According to Dalrymple, “the Victorians were strongly embarrassed about the shady, brutal and mercantile way the British had founded the Raj. They preferred not to remember the economics of corrupt corporations. Moreover, they liked to think of the empire as a mission civilisatrice: a benign national transfer of knowledge, railways and the arts of civilisation from West to East, and there was a calculated and deliberate amnesia about the corporate looting that opened British rule in India.”

The Daily Times, Lahore, wrote: “When we were at school, our text books on ‘British Rule in India’ described the British colonialists as our saviours, who introduced new reforms in agriculture by bringing large tracts of barren lands into productive fields yielding good crops and vegetables for consumption of local population. The actual activities of the Company were even then shrouded in mystery and there was hardly any mention of the steps taken by the Colonists to exploit the resources of India for their own use. For several decades, the British have continued to insist that they were not merely benign, but actually enlightened colonizers.”

Another myth was that India was in shambles when the EIC arrived. Dalrymple disposes of that, saying to India’s The Telegraph that before the EIC, the Mughal rulers made for a gigantic industrial power under whom the textile industry flourished to unparalleled heights. It was the export of Mughal textiles that earned all the plentiful riches for Mughal India.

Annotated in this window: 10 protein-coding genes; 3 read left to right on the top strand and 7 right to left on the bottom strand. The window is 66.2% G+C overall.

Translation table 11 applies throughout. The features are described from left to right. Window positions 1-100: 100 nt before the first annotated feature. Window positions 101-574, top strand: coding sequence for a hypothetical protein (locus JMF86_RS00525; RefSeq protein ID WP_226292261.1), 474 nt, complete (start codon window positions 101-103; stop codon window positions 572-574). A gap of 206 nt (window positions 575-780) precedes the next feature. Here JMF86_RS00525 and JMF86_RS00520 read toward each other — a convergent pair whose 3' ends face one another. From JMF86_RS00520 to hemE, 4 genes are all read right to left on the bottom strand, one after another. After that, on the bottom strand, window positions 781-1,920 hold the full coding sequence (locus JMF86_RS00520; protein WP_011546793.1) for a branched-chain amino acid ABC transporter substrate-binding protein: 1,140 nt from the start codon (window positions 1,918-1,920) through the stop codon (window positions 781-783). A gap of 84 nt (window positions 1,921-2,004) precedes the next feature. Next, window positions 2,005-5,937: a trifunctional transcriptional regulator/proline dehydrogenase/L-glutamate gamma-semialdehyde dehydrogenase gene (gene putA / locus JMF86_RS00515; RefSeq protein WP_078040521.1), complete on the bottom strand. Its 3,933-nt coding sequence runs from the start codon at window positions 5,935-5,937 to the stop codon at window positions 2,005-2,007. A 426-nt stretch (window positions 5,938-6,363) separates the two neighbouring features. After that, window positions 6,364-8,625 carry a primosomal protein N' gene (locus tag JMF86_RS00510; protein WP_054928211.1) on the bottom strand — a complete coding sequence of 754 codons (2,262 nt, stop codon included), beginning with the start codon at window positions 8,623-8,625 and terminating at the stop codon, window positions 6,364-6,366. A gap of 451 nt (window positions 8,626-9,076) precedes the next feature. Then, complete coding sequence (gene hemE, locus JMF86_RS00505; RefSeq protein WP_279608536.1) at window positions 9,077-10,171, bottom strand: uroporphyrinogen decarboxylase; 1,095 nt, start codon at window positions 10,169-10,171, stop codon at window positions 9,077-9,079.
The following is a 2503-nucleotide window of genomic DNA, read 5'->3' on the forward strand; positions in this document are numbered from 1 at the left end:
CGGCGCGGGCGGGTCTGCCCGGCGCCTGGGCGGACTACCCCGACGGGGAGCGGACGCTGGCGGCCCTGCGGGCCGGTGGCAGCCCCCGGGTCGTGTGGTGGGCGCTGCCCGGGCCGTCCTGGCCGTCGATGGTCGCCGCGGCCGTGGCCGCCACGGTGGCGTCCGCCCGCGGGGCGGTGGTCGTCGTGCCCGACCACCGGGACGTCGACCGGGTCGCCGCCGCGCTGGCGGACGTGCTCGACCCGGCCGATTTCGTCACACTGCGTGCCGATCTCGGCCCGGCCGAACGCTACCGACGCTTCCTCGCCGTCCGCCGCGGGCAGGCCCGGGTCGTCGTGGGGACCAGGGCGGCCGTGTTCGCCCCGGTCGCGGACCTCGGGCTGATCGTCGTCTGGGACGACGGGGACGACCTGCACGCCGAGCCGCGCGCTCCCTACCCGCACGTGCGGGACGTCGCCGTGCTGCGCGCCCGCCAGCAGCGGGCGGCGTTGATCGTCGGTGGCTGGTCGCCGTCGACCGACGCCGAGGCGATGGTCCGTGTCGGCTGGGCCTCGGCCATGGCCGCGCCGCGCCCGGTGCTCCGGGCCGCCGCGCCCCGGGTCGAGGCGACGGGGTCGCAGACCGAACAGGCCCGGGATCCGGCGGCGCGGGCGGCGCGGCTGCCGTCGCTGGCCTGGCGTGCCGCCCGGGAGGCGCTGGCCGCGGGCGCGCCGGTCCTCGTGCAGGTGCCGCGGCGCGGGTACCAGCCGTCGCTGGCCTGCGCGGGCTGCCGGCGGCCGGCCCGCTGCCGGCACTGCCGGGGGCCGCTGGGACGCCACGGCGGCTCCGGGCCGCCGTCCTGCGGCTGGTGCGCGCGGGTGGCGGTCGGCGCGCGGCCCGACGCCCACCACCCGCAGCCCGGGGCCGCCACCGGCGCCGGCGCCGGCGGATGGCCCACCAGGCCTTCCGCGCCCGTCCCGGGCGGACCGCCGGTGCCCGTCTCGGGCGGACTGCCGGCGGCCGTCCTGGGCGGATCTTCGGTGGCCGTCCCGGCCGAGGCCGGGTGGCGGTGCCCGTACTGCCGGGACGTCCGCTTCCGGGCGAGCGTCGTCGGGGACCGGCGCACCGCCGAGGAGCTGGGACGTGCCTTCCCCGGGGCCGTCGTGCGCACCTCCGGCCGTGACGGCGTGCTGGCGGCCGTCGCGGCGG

Legacy: Spread of corporate culture

Dalrymple told the Sydney Morning Herald that many individuals associated with the East India Company moved to colonial Australia after their time in India. One of them was the influential NSW governor Lachlan Macquarie, who fought in several East India Company military campaigns in the late 1700s before his arrival in Australia. “My impression is that people are only now waking to the degree to which the story of Australia and the story of the company are closely linked,” he said.

Stamford Raffles, who founded modern Singapore, was a clerk in the EIC. William Jardine, who would co-found a firm that led the opium trade with China, first worked as an EIC ship’s surgeon.

Part 2: More legacy: Rise of Hindu nationalism and neoliberalism.

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John Tan was a deputy editor in the Straits Times newspaper in Singapore. He has been foreign editor and business editor.